As 80 bushfires burned across the state yesterday, Community Legal Centres Queensland (CLCQ) offered a free webinar about legal risks and protections for volunteers in disaster responses.
HopgoodGanim Lawyers’ Pro Bono Partner Leanne Collingburn and law graduate Jacob Currie presented their recent analysis about gaps in legal protection for community volunteers who respond to disasters in Queensland during the Community volunteers: Risk and liabilities for community-led disaster response webinar.
Caxton Legal Centre lawyer Jacqui Cavanagh then spoke about her centre’s experience in providing flood recovery advice during the 2011 and 2022 floods.
Leanne described how the research sprang from a joint project of the two legal agencies last year, Justice in Focus: Water Story Series, which found communities, rather than governments, held the key to better responses to environmental disasters.
She said the research showed legislative protections from liability were available for “authorised persons”, such as ambulance officers and fire fighters, and for “authorised volunteers” (those permitted or directed to help “authorised persons”), under statutes including the Disaster Management Act 2003 (Qld), and the Public Safety Preservation Act 1986 (Qld).
“These protections, though, do not generally extend to community volunteers who step up to assist their local communities, friends and families, even in situations where authorised persons and authorised volunteers are not available,” she said.
She said the research also found that generally the state’s disaster policies did not include community volunteers and in some instances, expressly excluded them.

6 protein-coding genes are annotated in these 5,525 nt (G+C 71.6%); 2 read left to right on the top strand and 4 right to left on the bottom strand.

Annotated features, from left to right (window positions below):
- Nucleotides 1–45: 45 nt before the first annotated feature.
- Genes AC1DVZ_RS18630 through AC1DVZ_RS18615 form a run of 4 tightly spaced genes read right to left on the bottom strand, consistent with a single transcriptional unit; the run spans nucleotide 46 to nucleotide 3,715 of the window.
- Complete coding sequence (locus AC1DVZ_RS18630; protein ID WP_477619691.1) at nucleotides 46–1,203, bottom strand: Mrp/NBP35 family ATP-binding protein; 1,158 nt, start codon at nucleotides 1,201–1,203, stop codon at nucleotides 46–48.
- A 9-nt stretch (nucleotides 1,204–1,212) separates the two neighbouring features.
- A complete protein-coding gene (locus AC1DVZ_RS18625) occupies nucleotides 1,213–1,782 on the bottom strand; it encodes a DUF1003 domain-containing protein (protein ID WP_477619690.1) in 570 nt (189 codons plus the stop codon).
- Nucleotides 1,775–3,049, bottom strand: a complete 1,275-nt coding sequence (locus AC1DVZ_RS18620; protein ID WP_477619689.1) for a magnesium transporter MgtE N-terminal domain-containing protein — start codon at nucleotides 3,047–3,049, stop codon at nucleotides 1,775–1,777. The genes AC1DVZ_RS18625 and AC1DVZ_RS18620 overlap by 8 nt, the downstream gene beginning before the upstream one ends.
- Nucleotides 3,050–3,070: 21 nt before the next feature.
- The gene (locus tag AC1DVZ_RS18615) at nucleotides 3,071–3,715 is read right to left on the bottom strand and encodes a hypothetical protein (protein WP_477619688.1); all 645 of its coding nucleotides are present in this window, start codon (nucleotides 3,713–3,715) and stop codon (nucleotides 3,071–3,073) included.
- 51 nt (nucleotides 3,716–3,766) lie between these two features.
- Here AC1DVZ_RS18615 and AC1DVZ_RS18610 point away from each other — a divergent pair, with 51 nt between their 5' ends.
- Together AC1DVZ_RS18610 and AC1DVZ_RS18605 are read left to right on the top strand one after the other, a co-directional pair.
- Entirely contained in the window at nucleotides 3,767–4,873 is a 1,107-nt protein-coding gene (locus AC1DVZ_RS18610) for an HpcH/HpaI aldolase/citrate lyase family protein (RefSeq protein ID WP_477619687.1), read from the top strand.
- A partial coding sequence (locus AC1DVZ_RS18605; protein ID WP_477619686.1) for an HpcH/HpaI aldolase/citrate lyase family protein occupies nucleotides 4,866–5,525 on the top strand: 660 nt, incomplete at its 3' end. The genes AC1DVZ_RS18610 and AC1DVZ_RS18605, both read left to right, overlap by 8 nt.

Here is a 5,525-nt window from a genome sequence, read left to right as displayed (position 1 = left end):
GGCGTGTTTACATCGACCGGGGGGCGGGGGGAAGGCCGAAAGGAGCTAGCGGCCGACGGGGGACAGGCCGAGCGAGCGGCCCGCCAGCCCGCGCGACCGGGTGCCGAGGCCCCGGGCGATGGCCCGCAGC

Jacob pointed out Queensland was the most disaster-impacted state in the country, enduring more than 97 environmental disasters since 2011.
He said risks in disasters ranged from snakes and crocodiles in floodwaters, to falling trees and loose roof sheeting during cyclones.
“Identification of these risks is the very reason why protection exists for authorised persons and authorised volunteers…we believe this protection should also be extended to community volunteers,” he said.
Jacob pointed out all other states and territory had enacted provisions that protected community volunteers against civil liability, and that in 2007, State Parliament did not enact the Civil Liability (Good Samaritan) Amendment Bill 2007 (Qld) which would have brought Queensland in line.
Jacqui spoke about Caxton’s lessons learned from the January 2011 and February 2022 floods.
She said to prepare for the next disaster, community legal centres should aim to build relationships with recovery organisations, maintain relationships with formal volunteers, and advocate for change.
The webinar was offered as part of the Disaster Resilience and Capacity Building Project led by CLCQ, jointly funded by Queensland Reconstruction Authority and the Commonwealth Government.